Branding Questionnaire


The Dictionary of Business and Management defines a brand as:

“a name, sign or symbol used to identify items or services of the seller(s) and to differentiate them from goods of competitors.”

Signs and symbols are part of what a brand is, but to us this is a very incomplete defnition. Walter Landor, one of the greats of the advertising industry, said:

“simply put, a brand is a promise. By identifying and authenticating a product or service it delivers a pledge of satisfaction and quality.”

In his book, ‘Building Strong Brands’ David Aaker suggests the brand is a ‘mental box’ and gives a definition of brand equity as:

“a set of assets (or liabilities) linked to a brand’s name and symbol that adds to (or subtracts from) the value provided by a product or service…”

This is an important point, brands are not necessarily positive! Building from this idea of a ‘mental box’ a more poetic definition might be:

“A brand is the most valuable real-estate in the world, a corner of the consumer’s mind”.

These are all great definitions, but we believe the best is this:

“A brand is a collection of perceptions in the mind of the consumer”.

Why is it best? Well, first of all it is easy to remember, which is always useful! But it is also best because it works to remind us of some key points:

  • This definition makes it absolutely clear that a brand is very different from a product or service. A brand is intangible and exists in the mind of the consumer.
  • This definition helps us understand the idea of brand loyalty and the ‘loyalty ladder’. Different people have different perceptions of a product or service, which places them at different points on the loyalty ladder.
  • This definition helps us to understand how advertising works. Advertising has to sell, and it achieves this by positively influencing people’s perceptions of the product or service thus “Creating a First Impression to be a lasting Impression.” Is a vital part of the branding process.

Every interaction the customer has with you, influences their perceptions. The product experience, customer service, slogans, ads, and even product manuals all contribute to the customer perception of your company or product. Your job is to cultivate, guard, and maintain a strong brand – the rewards, of which, are consistently loyal customers and a continual increase in customer preference.


A good brand communicates a clear message about what it stands for and how it differs from competitors. It stems from your product positioning and customers understand and internalize the brand through its consistent use. Each touch point within your customers’ experience should seek to reinforce this same message. With a well-crafted strategy, a good brand begins to look more like a belief system than anything else.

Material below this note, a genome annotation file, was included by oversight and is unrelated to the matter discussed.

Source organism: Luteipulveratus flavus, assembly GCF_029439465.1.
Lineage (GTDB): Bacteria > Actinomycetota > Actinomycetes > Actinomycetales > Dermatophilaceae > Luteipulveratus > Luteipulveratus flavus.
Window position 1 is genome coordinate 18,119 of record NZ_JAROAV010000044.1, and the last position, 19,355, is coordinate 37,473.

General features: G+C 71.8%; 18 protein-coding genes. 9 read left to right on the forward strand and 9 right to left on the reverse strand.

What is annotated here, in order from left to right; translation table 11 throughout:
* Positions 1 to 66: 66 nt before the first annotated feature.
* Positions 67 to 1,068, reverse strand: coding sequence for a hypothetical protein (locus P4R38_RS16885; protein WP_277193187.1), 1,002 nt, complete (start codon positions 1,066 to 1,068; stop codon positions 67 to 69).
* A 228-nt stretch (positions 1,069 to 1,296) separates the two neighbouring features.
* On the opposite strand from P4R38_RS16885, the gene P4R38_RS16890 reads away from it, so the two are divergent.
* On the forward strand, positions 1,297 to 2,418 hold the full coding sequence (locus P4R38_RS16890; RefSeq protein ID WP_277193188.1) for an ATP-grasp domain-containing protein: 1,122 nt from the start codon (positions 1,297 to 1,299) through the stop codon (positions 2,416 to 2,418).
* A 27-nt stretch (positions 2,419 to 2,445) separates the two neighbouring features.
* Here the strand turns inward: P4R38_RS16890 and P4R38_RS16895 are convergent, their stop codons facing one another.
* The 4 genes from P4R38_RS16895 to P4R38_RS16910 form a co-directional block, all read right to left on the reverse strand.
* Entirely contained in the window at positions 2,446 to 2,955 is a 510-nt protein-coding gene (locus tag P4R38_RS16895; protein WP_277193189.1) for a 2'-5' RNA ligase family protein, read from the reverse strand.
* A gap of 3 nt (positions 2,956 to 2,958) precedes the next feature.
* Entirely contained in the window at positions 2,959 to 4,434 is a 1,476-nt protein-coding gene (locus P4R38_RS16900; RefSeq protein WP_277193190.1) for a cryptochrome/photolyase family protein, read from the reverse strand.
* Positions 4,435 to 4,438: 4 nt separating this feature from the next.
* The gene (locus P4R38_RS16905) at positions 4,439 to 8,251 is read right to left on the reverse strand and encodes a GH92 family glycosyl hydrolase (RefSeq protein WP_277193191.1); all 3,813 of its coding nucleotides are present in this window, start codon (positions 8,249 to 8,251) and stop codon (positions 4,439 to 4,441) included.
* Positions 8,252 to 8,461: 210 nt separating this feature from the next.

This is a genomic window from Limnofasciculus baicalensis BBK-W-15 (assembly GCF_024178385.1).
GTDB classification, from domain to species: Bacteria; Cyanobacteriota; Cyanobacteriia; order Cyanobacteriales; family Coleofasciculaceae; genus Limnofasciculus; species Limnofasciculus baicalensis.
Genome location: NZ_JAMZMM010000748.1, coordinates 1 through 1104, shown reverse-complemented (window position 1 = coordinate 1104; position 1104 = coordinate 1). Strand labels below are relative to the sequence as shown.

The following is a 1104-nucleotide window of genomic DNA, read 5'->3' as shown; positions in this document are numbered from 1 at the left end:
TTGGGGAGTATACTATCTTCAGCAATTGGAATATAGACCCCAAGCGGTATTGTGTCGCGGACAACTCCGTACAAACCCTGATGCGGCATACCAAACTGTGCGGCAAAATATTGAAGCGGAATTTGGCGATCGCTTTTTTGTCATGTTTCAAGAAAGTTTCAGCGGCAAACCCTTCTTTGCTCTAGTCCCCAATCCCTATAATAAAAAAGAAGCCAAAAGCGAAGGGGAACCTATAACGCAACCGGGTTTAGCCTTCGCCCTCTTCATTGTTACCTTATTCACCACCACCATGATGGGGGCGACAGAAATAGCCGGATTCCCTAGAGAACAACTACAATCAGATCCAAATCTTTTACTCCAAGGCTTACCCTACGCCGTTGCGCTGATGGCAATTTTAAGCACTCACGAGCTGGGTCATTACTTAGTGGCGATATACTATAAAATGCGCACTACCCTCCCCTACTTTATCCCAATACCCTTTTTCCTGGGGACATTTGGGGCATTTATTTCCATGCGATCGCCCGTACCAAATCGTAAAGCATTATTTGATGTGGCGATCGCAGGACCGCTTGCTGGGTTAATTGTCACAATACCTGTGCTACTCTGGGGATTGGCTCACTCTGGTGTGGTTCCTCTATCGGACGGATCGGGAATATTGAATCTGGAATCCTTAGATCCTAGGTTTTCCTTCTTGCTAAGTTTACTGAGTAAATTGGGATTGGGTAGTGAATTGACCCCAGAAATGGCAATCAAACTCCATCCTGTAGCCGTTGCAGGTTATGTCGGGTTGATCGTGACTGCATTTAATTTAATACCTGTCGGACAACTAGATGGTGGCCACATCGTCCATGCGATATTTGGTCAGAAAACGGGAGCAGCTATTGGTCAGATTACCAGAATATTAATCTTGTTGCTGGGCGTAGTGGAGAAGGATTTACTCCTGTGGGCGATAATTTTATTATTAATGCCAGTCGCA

It takes on a vibrant life of its own, and customers will stand behind the brand, adopting its claims and evangelizing it to others. Major national brands know this and use it to great effect. Coke has us believing it is “The real thing”. BMW owners believe they have the ‘Ultimate driving machine’, rather than just an ordinary, stuffy luxury car. These brands and their promises have grown beyond mere slogans, evolving into living icons for the company and their believers.


This analysis is designed to help us understand your current brand and the context surrounding it. This process may reveal a strong and vibrant brand – or it may illuminate missing areas and lack of focus. If the latter is the case, it opens the door for discussion on these.

  • Understanding how a brand started can be an important aspect to its story. Where did it come from? Who was behind it? Has it changed or evolved?
  • Product(s)? Services? Record of growth.
  • How would you describe the personality/ philosophy of the company? What is the leadership like? How does the culture effect how you relate to customers?
  • Describe the industry and the market your products or services are in. What makes this group unique?
  • What are the most important issues to them as a whole? What do they value above all else in a purchasing decision? What are the unique advantages of the product?
  • What are the values they look for in products such as yours? What are the "top of mind questions" when you are first contacted? What concerns do they have before purchasing? What problem does the product solve for the consumer?
  • List the key decision points in sequential order. Is it price then quality? Do they choose product integration over price?
  • How do customers perceive you? Who are you to them? Are you the industry leader or are you the up and coming innovator? How do they relate to you as opposed to your competition?
  • How does the above question differ from your competitors? Given your both selling a similar product, what makes yours worth the customer's money and not theirs?
  • What is your products competition and who are the competitors? How does the product stand in relation to the competitors? Which competitors pose the greatest threat? Are there important differences between your product and the competition?
  • Ads, Pricing, etc.?
  • Demographics. Who influences the buying? Household Income? Daily purchasing habits– e.g. Starbucks or McDonnell's, Walmart or HomeGoods?
  • What type of emotional sell would help motivate them to buy your product?
  • (i.e., price, lack or awareness)
  • Help us understand the character and interpersonal dynamics of the relationship between the company and its customers. Consider what attributes best describe your company and an animal that represents them. Then explain those attributes and describe how the animal you chose best represents your business.